The U.S. commercial loan market is worth about $5 trillion, yet the volume of CDS outstanding is currently no less than $50 trillion. In other words, a huge number of traders, salesmen and quants have been making money off this product, without any real "hedging" rationale at all.
And it all worked fine while the volume of defaults remained low, which is why the market expanded from $2 trillion to $50 trillion between 2000 and 2007.
A Ballooning Problem
There are two reasons reason why the CDS market has been able to expand so much beyond the size of the underlying debt markets:
- Banking regulations and the lack of funding requirements for CDS: Banks are required by law to hold a certain amount of capital for loans they make - about 8 cents for every dollar in principle, but there are a number of loopholes that allow it to be less for certain types of loans. But there are very limited capital requirements for CDS, so banks and other CDS market participants can take on much more credit exposure through CDS than they could directly.
- A loan must be funded: If you lend someone some money, you have to borrow it or use your own capital. However, if you take on the exact same risk through a CDS transaction, there is no need to put up any money, provided your counterparty will accept your credit risk.
For both these reasons, hedge funds have been large participants in the CDS market, because through credit default swaps the funds can take on much more risk (and receive much more in premiums) than their modest cash reserves would normally permit.
Big Defaults, Big Trouble
Suddenly home mortgages along with corporate credit and other types of consumer credit are in question and loss rates, which were very low in 2005-06, are soaring.
That spells big trouble for credit default swaps.
If just 10% of CDS underlying risks go bust, somewhere in the financial system there will be $5 trillion in losses.
Yes, there could well be $5 trillion of profits elsewhere in the system, because derivative transactions theoretically balance out. But once defaults start piling up, it's possible that many of those losses will become real, while the profits simply won't.
For example, hedge funds that have offered credit protection on risks far in excess of their current capital will quickly be unable to pay claims. Their counterparties will suffer unexpected losses, even though they thought they were protected by a CDS.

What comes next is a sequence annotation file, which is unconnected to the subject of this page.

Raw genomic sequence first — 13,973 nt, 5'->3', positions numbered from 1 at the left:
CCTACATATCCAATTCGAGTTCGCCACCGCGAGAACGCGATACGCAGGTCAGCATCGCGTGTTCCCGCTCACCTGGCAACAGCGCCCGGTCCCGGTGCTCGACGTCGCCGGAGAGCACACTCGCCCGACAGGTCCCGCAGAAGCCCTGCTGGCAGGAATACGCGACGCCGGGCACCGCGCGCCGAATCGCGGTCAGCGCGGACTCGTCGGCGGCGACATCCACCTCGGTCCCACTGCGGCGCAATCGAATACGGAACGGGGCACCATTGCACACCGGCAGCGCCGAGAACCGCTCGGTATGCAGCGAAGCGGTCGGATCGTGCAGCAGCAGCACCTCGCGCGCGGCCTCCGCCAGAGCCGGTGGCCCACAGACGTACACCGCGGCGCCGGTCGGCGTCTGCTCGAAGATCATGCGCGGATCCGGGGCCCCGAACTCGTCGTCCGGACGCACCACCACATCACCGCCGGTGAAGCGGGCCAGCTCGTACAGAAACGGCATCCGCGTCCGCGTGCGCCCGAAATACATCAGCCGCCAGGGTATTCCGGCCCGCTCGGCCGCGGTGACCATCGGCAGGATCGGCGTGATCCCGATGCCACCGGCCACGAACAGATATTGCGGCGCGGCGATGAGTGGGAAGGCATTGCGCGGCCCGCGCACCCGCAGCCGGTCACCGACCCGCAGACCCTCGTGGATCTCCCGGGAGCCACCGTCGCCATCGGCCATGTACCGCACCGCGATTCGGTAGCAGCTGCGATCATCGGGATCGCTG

There are two sources of likely loss on CDS:
- Default by the underlying borrowers, the companies that originally took out the loans.
- And default by the banks or other financial firms that bought the credit default swap - counterparties in the endless chain of banks, insurance companies, hedge funds and general riff-raff that have done these deals.
Since the total outstanding balance of the CDS market is $50 trillion, compared with the entire U.S. home mortgage market at about $11 trillion and the subprime part of that market at only $1 trillion, you can see why people are worried.
American International Group Inc. (AIG), the insurance company, lost $7 billion on its CDS portfolio in its fiscal quarter ended November 30, and that was on "super senior" CDS. The losses on this type of investment vehicle can get very big, very quickly. And since CDS are so new, they're completely untested in a real economic downturn.
The annual cost of credit default swaps based on the Markit CDS Investment Grade North America Index, which had bottomed out at 29 basis points (0.29%) in February 2007, soared to 220 basis points at the time of the Bear Stearns Cos. Inc. (BSC) bailout. The index was recently trading at 147.5 basis points, a significant improvement due to the U.S. Federal Reserve orchestrated rescue of Bear Stearns.
But Bear Stearns CDS were recently trading at 330 basis points, despite the guarantee of its obligations by the first-class credit of acquirer JPMorgan Chase & Co. (JPM), which means that investors are still wary.
If the CDS market itself thinks things are about to go wrong, they almost certainly are.
As Oliver Hardy used to say to Stan Laurel: "Another fine mess you got us into!"